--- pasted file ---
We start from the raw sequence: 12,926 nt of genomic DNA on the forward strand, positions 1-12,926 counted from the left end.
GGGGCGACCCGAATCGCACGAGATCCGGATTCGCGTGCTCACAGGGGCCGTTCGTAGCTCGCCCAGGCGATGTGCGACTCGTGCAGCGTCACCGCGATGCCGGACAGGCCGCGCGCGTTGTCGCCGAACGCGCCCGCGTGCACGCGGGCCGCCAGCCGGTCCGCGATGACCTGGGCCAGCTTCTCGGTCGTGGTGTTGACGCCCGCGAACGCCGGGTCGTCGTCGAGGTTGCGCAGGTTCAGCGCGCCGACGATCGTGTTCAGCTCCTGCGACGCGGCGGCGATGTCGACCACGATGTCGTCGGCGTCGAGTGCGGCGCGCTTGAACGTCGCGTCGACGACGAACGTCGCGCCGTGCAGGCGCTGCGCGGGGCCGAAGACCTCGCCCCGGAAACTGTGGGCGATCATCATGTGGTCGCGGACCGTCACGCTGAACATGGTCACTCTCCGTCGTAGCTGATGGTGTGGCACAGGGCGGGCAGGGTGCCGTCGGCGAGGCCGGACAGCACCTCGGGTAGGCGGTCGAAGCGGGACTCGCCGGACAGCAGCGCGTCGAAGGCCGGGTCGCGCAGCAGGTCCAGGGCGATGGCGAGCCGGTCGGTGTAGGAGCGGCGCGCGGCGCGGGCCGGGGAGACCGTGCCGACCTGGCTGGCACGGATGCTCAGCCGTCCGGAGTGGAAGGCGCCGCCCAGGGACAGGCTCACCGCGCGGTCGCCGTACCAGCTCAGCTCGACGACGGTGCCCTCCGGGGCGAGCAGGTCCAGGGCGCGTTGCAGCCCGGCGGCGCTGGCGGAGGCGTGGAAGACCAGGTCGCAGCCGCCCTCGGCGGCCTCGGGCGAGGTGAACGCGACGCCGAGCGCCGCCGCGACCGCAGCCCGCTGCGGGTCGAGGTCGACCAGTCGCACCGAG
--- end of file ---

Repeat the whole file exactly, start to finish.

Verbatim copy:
We start from the raw sequence: 12,926 nt of genomic DNA on the forward strand, positions 1-12,926 counted from the left end.
GGGGCGACCCGAATCGCACGAGATCCGGATTCGCGTGCTCACAGGGGCCGTTCGTAGCTCGCCCAGGCGATGTGCGACTCGTGCAGCGTCACCGCGATGCCGGACAGGCCGCGCGCGTTGTCGCCGAACGCGCCCGCGTGCACGCGGGCCGCCAGCCGGTCCGCGATGACCTGGGCCAGCTTCTCGGTCGTGGTGTTGACGCCCGCGAACGCCGGGTCGTCGTCGAGGTTGCGCAGGTTCAGCGCGCCGACGATCGTGTTCAGCTCCTGCGACGCGGCGGCGATGTCGACCACGATGTCGTCGGCGTCGAGTGCGGCGCGCTTGAACGTCGCGTCGACGACGAACGTCGCGCCGTGCAGGCGCTGCGCGGGGCCGAAGACCTCGCCCCGGAAACTGTGGGCGATCATCATGTGGTCGCGGACCGTCACGCTGAACATGGTCACTCTCCGTCGTAGCTGATGGTGTGGCACAGGGCGGGCAGGGTGCCGTCGGCGAGGCCGGACAGCACCTCGGGTAGGCGGTCGAAGCGGGACTCGCCGGACAGCAGCGCGTCGAAGGCCGGGTCGCGCAGCAGGTCCAGGGCGATGGCGAGCCGGTCGGTGTAGGAGCGGCGCGCGGCGCGGGCCGGGGAGACCGTGCCGACCTGGCTGGCACGGATGCTCAGCCGTCCGGAGTGGAAGGCGCCGCCCAGGGACAGGCTCACCGCGCGGTCGCCGTACCAGCTCAGCTCGACGACGGTGCCCTCCGGGGCGAGCAGGTCCAGGGCGCGTTGCAGCCCGGCGGCGCTGGCGGAGGCGTGGAAGACCAGGTCGCAGCCGCCCTCGGCGGCCTCGGGCGAGGTGAACGCGACGCCGAGCGCCGCCGCGACCGCAGCCCGCTGCGGGTCGAGGTCGACCAGTCGCACCGAG